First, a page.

While not every art school graduate has a hard time finding a way to pay the bills, some graduates find financial refuge far outside the realm of art.
Josh Dickinson is one such person. He “has participated in almost 100 medical experiments in order to pay his rent. He’s been wired up with electrodes, stuck with needles, interrogated, subjected to pain and intentionally suffocated. In any other context, some of it might be considered torture. For him, it’s turned into an art project.”
He initially had no intention of documenting his experiences, but after about a year of strange tests and odd scenarios, he decided to capture what made up a large part of his life.
“Finding answers is entertaining to me,” says Dickinson. “I like the process. And if an audience can learn a little something while being entertained, it’s worth it.”
Continue reading “Josh Dickinson’s Medical Trials”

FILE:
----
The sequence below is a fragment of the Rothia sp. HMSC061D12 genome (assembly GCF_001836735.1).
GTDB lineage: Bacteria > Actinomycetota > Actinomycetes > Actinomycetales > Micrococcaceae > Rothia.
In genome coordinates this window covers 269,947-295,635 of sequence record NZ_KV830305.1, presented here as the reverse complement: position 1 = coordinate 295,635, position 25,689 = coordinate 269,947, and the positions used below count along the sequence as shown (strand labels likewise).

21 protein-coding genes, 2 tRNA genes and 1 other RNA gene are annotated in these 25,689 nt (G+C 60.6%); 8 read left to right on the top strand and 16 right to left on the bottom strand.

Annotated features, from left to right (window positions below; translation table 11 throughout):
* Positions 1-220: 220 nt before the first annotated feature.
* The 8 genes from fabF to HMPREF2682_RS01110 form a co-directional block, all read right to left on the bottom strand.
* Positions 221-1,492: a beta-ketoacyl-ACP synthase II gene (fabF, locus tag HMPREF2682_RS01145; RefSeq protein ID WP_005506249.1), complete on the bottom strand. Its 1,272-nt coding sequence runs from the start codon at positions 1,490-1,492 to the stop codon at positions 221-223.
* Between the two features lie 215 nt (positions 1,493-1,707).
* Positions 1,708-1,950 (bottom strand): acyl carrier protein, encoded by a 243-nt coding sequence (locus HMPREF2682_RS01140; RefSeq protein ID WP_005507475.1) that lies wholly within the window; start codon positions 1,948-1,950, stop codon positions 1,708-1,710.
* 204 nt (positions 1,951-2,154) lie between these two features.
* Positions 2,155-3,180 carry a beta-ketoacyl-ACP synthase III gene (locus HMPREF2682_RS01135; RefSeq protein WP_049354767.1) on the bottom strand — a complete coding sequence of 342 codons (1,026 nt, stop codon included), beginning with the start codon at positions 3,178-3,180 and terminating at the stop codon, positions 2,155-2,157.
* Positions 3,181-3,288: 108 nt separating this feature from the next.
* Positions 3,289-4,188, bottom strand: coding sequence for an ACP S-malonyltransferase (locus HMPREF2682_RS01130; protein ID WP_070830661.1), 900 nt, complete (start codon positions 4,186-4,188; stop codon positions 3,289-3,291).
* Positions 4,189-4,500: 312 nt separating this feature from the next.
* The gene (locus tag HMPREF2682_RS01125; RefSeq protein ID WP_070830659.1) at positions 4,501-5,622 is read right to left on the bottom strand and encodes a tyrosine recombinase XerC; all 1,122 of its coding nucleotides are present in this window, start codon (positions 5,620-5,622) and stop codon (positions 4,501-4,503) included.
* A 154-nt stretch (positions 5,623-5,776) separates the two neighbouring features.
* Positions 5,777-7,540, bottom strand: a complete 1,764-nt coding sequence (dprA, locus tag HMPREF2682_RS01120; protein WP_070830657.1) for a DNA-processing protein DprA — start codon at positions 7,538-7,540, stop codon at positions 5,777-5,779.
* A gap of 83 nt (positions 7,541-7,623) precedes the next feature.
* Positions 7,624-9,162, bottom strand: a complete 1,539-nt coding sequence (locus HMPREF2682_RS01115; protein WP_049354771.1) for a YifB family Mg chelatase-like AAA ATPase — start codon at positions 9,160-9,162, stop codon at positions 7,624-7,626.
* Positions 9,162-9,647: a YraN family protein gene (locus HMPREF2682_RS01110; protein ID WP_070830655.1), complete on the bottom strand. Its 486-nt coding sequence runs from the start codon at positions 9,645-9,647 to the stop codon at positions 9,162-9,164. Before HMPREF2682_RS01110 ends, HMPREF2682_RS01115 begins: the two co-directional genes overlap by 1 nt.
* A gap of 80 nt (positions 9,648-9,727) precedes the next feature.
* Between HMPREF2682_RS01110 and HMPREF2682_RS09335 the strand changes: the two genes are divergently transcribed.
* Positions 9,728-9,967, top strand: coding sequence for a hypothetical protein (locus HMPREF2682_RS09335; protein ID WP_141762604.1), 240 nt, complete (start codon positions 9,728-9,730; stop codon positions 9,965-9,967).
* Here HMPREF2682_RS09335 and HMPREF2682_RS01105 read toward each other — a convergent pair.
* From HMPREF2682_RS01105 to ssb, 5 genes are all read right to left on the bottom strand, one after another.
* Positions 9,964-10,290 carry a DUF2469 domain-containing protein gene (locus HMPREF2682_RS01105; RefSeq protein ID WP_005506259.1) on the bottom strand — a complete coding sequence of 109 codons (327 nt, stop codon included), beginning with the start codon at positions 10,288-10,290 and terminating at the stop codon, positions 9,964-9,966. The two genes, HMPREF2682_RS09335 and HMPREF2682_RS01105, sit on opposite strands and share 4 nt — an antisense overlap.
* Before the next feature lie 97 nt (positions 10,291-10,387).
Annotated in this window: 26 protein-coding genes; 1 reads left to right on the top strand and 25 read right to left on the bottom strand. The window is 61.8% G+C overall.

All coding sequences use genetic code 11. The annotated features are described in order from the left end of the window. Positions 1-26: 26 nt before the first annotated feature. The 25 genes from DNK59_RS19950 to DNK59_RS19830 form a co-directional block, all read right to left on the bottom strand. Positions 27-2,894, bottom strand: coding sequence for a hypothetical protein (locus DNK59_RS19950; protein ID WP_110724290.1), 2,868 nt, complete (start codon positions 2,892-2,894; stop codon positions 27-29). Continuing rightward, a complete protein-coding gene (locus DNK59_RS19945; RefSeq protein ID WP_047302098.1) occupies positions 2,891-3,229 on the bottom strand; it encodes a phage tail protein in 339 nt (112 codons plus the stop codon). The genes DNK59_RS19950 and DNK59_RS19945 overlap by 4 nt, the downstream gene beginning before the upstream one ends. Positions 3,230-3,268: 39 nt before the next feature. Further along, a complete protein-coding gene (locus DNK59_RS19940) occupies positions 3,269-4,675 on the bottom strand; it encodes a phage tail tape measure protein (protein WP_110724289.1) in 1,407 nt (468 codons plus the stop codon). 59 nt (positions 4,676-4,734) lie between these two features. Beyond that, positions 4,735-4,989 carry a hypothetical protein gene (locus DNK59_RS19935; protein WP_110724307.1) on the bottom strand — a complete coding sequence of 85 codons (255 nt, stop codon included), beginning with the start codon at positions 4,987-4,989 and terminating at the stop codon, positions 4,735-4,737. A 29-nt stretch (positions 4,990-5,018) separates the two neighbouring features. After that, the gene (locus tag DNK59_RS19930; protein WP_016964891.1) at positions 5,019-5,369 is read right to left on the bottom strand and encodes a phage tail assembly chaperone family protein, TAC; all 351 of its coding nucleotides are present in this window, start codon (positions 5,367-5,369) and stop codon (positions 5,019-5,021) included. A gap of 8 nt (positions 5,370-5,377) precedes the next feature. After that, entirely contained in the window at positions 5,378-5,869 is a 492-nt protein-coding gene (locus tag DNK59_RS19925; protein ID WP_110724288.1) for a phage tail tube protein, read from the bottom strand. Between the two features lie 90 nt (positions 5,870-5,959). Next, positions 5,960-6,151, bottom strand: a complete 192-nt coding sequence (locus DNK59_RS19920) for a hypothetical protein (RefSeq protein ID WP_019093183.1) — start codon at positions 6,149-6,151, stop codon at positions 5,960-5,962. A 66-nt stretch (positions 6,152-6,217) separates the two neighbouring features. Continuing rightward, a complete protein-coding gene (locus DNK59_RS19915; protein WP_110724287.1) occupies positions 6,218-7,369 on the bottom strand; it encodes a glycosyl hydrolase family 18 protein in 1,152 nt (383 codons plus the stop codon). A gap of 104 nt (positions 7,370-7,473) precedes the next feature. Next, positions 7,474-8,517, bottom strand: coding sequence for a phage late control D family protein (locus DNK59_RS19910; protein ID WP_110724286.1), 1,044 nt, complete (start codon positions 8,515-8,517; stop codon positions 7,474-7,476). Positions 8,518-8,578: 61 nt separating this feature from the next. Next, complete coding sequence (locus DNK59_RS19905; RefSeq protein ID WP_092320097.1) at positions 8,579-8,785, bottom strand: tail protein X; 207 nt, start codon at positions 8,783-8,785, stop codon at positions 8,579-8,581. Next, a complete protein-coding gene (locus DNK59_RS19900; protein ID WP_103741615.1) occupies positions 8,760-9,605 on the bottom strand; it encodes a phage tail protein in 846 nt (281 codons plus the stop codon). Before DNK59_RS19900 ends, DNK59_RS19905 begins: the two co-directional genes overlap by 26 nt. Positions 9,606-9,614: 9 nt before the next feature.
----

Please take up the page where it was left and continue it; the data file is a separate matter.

Installed by medical students from Wayne State University at Detroit’s Heidelberg Project, The Detroit Medical Art Project seeks to highlight the lack of healthcare for many of Detroit’s residents.
Asking questions like, “How do you take care of your patients when the community is falling apart all around you?”, the students created the project from scavenged materials and donated equipment to depict a medical clinic that is so desperately needed in the area.
There’s a video in the Detroit Free Press article that features some quick, but good, interviews with the medical students who created the project, and shows some of the installation process. It’s interesting to know that type of discussion goes on in the classroom for medical training, and quite inspiring to see the kind of dialogue being generated through an installation.
[via Wooster Collective & Detroit Free Press]